Four months ago, I gave birth to a baby girl. After a long labor and unexpected C-section, there was only one thing that mattered to my husband and me: that our baby was delivered safely into the world and was perfectly healthy. Not that I was expecting anything different. She was in the good hands of doctors I trusted and my husband and I did genetic testing before I got pregnant.
Genetic testing seems to fall under the category of undiscussed maternity issues, like breastfeeding difficulties and post-partum recovery. I was only aware of its importance because of my work with 18Doors and some of the pieces we’ve published.
Before we got married, my husband was having a routine blood test and asked his doctor to throw in a Tay Sachs panel. There are multiple strains of Tay Sachs along with several other genetic diseases that are common among Jews as well as various other ethnicities. There was one uncommon disease that my husband turned out to be a carrier for, and that’s where our experience with genetic counseling began.
When it comes to genetic diseases, both partners would need to be carriers of the same disease for there even to be a risk of passing it on to their offspring. If I tested negative, we were in the clear for that disease. What we learned along the way is that some of these diseases are pretty darn horrible. I won’t get into specifics, but I can see how knowing ahead of time that you could potentially pass one of these diseases on would be very scary. In my opinion, getting educated about your risk ahead of time is the first responsible thing you can do for your future child.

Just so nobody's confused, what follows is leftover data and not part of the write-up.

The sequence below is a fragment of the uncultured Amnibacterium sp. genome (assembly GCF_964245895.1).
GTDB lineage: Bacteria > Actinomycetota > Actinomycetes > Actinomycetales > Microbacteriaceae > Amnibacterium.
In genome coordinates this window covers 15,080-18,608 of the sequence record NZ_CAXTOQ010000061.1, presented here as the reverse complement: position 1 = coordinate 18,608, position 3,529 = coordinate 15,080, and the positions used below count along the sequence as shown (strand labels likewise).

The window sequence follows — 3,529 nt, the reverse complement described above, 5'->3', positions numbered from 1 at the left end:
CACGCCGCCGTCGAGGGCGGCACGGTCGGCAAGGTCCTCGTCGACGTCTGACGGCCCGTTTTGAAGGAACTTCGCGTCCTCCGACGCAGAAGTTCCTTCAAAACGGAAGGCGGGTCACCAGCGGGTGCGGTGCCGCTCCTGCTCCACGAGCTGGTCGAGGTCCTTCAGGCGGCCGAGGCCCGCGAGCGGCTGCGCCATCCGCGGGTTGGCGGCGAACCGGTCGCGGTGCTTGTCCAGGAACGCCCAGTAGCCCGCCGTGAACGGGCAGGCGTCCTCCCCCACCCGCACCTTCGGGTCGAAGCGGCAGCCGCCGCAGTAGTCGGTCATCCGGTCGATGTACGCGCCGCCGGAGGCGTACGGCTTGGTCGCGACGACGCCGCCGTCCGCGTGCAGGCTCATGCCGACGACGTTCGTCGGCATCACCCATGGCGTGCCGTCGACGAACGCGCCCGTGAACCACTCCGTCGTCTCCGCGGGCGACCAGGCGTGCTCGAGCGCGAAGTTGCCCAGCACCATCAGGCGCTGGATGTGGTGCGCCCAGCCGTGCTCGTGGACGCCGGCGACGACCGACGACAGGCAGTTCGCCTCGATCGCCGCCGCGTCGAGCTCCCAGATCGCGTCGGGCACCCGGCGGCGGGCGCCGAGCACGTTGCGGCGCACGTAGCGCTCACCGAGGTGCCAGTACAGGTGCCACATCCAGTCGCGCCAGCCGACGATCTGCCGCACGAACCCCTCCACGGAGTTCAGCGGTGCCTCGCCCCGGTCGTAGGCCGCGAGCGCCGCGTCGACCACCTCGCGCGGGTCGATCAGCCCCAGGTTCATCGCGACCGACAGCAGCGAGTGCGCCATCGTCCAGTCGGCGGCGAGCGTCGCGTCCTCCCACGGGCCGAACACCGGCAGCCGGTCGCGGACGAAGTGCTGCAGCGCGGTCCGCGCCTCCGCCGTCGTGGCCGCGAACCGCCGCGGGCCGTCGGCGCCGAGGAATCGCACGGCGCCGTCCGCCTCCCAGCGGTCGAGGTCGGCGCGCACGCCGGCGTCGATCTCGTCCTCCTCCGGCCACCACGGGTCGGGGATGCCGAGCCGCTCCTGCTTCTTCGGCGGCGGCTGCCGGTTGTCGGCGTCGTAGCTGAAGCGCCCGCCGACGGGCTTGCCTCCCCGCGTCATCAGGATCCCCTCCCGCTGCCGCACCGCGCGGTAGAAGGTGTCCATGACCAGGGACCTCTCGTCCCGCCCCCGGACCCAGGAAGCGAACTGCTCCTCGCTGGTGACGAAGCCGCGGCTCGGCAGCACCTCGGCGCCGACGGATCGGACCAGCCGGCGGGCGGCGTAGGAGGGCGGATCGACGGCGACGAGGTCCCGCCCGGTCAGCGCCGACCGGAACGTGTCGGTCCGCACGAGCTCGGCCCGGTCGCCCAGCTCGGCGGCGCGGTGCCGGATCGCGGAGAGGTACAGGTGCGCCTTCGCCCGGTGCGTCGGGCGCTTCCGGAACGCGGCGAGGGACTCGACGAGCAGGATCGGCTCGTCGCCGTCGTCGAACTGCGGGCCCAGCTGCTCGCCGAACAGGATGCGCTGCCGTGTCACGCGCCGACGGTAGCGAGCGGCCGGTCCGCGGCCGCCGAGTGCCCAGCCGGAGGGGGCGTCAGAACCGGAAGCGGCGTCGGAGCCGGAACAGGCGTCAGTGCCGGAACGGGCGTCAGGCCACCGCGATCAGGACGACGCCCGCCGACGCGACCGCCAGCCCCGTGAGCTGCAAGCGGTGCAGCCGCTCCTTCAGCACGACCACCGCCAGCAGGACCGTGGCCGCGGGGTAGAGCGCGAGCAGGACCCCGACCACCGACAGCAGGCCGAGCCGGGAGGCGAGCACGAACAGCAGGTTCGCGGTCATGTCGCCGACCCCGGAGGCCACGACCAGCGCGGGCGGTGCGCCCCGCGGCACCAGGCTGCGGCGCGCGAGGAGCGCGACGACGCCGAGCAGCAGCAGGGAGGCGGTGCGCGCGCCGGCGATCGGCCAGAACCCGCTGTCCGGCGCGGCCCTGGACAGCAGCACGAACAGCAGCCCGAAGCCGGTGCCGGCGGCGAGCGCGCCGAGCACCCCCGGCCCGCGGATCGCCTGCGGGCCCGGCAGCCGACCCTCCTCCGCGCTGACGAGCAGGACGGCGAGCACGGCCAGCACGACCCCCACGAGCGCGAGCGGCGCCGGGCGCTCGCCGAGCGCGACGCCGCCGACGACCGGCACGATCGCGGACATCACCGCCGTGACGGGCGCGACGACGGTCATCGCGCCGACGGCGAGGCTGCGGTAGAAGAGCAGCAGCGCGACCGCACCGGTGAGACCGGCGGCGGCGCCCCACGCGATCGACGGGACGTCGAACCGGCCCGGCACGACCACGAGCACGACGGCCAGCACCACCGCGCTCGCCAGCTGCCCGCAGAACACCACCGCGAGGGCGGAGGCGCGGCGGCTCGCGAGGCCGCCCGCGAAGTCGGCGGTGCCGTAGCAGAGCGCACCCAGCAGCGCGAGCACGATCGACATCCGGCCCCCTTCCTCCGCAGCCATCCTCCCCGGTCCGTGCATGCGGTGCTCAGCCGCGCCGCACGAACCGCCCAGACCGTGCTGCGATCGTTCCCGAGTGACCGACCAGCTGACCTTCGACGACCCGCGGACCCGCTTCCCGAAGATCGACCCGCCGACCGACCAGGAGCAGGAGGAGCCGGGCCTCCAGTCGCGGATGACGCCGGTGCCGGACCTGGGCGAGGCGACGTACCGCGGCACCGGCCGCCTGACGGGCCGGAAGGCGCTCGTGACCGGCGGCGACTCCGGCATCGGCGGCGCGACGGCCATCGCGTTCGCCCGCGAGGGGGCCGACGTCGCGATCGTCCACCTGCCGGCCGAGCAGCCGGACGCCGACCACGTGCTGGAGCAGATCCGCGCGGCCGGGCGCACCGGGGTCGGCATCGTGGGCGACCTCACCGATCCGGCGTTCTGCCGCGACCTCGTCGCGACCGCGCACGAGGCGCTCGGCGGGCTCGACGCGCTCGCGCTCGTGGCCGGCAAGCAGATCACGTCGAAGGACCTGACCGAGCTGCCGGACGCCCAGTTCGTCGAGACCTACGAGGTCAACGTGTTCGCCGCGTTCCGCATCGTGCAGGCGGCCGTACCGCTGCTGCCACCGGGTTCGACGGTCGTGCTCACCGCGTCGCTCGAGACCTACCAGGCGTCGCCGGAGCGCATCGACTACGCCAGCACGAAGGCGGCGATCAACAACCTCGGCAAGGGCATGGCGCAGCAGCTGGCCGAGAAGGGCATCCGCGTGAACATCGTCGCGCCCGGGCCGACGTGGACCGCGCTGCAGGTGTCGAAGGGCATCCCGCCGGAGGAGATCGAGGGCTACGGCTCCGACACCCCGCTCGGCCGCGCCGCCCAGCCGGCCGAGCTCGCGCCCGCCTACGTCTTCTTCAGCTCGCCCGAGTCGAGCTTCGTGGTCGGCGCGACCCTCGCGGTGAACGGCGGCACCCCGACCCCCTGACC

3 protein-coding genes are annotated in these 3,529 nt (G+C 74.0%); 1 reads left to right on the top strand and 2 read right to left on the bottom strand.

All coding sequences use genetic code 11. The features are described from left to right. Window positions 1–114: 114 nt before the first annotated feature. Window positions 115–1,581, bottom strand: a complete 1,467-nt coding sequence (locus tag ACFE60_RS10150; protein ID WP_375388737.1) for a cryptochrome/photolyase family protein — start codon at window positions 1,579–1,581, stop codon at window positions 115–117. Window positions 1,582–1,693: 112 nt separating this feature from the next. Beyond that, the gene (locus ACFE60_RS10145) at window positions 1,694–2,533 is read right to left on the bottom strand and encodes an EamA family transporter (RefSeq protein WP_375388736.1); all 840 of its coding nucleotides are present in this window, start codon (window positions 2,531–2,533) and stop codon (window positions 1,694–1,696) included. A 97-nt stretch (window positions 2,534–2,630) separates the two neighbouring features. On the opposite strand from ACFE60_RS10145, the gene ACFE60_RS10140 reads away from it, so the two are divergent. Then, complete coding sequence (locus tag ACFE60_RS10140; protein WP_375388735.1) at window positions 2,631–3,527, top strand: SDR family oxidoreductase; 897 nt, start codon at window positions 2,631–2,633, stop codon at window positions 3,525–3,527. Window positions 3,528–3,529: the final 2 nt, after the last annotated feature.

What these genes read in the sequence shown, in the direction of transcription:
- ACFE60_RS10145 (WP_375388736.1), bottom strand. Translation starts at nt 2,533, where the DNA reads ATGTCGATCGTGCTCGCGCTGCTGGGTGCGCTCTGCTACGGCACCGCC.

I opted to have a full blood test with a comprehensive panel of testing to make sure we were casting the net wide for all possible diseases. I wasn’t a carrier for the disease my husband was, but I was a carrier for a different, more common one. This meant he had to be tested again, this time for that specific disease. Luckily we had no overlap, and it was a huge relief that we could start making babies worry-free! At the same time, it was a cumbersome process which ended up being very costly and time intensive. I wished that:
a. More people were talking about their experiences and offering advice; b. Health insurance would cover the costs, even though we were not already pregnant; and c. That the counselor working with us had more knowledge of the way the health insurance system worked and could have helped guide us through the process in a less costly way (sometimes testing for a broad panel of diseases can cost less than just checking for a couple specific ones).
A great option for interfaith couples considering having kids someday is JScreen, an organization that can screen you for more than 100 diseases and only requires a saliva sample (via a “spit kit”) which can be sent by mail. If you find that you are a carrier for a disease, they’ll set you up with a genetic counselor so you can understand what it means.
Jewish genetic diseases are not only of importance to Jewish-Jewish couples. Because so many other ethnicities carry genetic diseases, including Tay Sachs, it’s not just Jews who are at risk.
While it can be nerve wracking to go through this process, it will either afford you peace of mind to go into your pregnancy unburdened or give you a chance to learn about your options while they’re all on the table.
I feel blessed to have a happy, healthy baby girl and I’m grateful to have been able to rule out certain life-threatening diseases from the long list of things new parents have to worry about.